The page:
Parents and teachers working together to improve learning in Rwanda
By Anjan Sundaram
Gasanze, Rwanda, October 2011 - Newly created Parent-Teacher Associations at certain schools in Rwanda are beginning to show results in terms of school management and pupil learning outcomes.
This certainly seems to be the case at Gasanze Child Friendly School.
This school launched its Parent-Teacher Association (PTA) in January 2011. Parents say the association has helped them to better understand their role in their children’s education as well as improve their communication with the School Director and teachers on effective ways to help children learn.
“Before the creation of the PTA at Gasanze, the only time I knew how my child was really doing was through the mid-year or annual report card,” explains Claudine Uwitonze, a parent of a yond child at Gasanze.
“The PTA has changed that. Now I know and meet regularly with my child’s teacher. I mean I was actually told by the teacher that Bella loves English, but she needs help in Mathematics. I would have never known that before,” she smiles.
And thanks to the encouragement of Gasanze teachers, Claudine is now an active parent. She helps Bella with her homework and checks regularly to make sure she does not fall behind, particularly in mathematics.
This came as quite of a shock to Bella, who was not used to having her mother “act as a teacher at home,” but again, thanks to the PTA, teachers and parents reinforced each other’s messages and Bella became more receptive to her mother’s questions about school.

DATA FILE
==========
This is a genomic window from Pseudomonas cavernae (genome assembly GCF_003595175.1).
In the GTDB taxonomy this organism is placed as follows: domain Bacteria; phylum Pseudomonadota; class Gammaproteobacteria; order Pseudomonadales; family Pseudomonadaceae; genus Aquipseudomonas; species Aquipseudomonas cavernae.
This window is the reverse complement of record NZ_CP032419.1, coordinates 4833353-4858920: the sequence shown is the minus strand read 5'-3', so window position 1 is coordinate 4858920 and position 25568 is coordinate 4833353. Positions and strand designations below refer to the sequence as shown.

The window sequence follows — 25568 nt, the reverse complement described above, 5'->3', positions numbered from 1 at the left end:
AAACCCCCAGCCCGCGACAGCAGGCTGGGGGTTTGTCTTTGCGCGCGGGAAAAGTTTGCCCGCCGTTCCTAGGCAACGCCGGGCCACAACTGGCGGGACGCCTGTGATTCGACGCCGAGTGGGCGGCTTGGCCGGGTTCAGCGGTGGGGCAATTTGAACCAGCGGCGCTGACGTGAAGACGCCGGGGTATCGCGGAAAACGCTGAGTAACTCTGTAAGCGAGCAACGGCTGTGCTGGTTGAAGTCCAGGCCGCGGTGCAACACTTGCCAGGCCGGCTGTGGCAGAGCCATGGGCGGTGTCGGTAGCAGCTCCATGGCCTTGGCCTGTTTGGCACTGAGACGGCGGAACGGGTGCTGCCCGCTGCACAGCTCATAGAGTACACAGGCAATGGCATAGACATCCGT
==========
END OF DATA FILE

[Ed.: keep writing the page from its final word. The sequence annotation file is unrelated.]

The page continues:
“This is important,” said Pascal Nsekanabo, the representative of teachers at Gasanze School, “because for the role of our PTA for the time being is to bring parents and teachers together with a common understanding on teaching and learning.”
“For instance for the first time this year, our school will offer classes for the 6th year of primary school, which means our students will have to sit for the national exams. This has been a focus of discussions at the PTA, with parents and teachers brainstorming about ways to make sure that the new programme is a success,” he explained.
“I would love to see more parents become members of the PTA,” confesses Claudine. “I would like to see our PTA grow.”
UNICEF hopes that PTAs will eventually bring parents and teachers together to look at more than just teaching and learning, but also how schools are managed, teachers selected and monitored and quality education outcomes ensured.
“We support the Government of Rwanda to strengthen the quality of education,” explains Iris Uyttersprot, UNICEF’s Chief of Education. “and promote a strong involvement of parents to help the school welcome all children within their community, and to help ensure all children learn through contributing to a conducive learning environment both at school and at home.''